Richard Gabbay says he wasn’t trying to suppress anyone’s vote. He simply wanted to organize fellow Republicans for the upcoming 2016 presidential election in Florida’s Broward County. To help in his political organizing, he obtained a list of all registered voters in his precinct. But when he started to compare the names and addresses of his actual neighbors against the names and addresses listed on the official voting roll, he found major discrepancies. Ultimately, Mr. Gabbay identified 629 voters who he believed were no longer eligible to vote. They included seven individuals who had passed away and 570 who appeared to have moved away. In all, his list comprised 14 percent of all registered voters in his precinct. Gabbay and other critics charge that Broward County is failing to keep its voter rolls current and accurate. They say the county’s list of 1.2 million registered voters is grossly inflated with deceased or otherwise ineligible voters.
“If you send out absentee ballots and these people are still on the rolls, you have a perfect storm to enable somebody else to use that address and that voter’s ID.… It makes it possible,” Gabbay told the Monitor in an interview. “I am not alleging fraud, but it is fraud enabling.”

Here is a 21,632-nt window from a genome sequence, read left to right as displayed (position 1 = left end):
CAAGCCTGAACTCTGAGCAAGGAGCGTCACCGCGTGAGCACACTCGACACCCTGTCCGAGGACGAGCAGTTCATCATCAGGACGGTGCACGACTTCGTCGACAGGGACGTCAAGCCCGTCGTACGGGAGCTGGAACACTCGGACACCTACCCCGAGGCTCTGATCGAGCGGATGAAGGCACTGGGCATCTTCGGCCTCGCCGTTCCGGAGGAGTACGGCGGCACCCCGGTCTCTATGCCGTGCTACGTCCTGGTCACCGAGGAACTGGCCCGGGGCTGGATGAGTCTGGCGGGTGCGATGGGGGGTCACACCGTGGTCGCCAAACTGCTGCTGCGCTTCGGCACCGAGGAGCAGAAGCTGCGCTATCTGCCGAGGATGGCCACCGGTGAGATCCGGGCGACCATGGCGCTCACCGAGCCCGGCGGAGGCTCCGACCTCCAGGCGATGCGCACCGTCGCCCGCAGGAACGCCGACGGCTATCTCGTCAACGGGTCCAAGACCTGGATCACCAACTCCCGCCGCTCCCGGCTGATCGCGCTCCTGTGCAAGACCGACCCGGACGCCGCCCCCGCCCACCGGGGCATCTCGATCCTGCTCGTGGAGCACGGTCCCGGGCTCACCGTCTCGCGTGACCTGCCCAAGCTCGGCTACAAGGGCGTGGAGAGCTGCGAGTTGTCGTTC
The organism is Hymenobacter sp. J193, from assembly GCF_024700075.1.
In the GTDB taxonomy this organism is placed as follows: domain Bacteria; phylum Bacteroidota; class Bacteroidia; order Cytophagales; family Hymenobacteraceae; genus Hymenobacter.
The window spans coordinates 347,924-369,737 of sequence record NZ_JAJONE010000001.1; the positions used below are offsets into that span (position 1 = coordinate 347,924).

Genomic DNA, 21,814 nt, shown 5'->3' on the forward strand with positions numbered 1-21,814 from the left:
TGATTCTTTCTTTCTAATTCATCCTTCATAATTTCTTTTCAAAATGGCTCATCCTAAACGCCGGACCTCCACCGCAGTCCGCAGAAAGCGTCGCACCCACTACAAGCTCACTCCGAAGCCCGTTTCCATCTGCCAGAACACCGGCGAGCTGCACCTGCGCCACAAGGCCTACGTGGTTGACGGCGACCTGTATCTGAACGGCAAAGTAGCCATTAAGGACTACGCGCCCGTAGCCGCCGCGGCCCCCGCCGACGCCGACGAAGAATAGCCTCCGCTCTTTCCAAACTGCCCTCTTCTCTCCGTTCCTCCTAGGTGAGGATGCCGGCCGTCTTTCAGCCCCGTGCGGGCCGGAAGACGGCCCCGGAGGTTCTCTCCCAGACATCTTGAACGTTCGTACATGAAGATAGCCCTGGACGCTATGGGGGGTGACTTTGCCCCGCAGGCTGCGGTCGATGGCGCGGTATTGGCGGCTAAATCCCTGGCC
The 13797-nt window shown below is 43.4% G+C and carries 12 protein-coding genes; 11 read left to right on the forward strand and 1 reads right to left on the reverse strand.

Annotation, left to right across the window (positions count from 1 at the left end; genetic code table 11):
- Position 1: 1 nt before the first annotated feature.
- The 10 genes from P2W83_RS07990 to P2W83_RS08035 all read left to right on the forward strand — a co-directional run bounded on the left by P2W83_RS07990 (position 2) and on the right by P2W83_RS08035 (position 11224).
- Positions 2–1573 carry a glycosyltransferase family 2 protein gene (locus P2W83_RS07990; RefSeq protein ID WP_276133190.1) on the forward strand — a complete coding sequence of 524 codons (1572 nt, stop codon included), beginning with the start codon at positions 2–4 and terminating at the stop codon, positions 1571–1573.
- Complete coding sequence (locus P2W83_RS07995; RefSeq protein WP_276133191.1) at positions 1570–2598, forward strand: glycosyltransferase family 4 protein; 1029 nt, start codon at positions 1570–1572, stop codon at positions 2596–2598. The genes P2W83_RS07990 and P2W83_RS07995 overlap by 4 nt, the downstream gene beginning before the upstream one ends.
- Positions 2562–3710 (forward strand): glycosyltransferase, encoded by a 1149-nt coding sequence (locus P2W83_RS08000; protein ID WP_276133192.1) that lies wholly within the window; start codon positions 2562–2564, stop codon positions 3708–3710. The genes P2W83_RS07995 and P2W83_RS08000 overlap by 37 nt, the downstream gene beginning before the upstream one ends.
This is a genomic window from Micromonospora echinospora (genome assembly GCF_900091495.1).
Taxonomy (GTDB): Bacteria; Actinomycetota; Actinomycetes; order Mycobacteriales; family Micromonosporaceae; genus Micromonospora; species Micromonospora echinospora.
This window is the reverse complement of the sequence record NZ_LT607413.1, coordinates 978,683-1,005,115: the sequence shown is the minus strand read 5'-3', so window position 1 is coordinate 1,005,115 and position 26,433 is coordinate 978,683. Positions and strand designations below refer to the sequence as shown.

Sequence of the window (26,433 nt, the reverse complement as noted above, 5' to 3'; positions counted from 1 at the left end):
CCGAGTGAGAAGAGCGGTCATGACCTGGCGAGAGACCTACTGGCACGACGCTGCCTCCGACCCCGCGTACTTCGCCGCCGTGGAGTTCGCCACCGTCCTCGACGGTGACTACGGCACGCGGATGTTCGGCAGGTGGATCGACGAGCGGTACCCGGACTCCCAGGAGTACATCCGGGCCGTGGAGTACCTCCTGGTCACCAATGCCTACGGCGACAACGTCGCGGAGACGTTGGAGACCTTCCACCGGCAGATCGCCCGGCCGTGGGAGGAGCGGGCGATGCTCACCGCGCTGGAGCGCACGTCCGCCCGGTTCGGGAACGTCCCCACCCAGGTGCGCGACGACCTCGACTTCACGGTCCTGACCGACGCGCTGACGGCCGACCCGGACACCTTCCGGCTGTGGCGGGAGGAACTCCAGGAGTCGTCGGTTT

Broward County, a heavily Democratic county in a key swing state, has become the latest flashpoint in a growing national debate over how best to maintain voter registration rolls. It’s a debate that pits the desire to prevent election fraud against the need to preserve individual voting rights.
It comes after an array of unsubstantiated comments by President Trump suggesting he would have won the popular vote in the 2016 general election but for millions of noncitizens who he said cast illegal ballots for Hillary Clinton. It also comes amid multiple investigations into alleged Russian meddling in US elections, including attempts to hack into voter registration databases.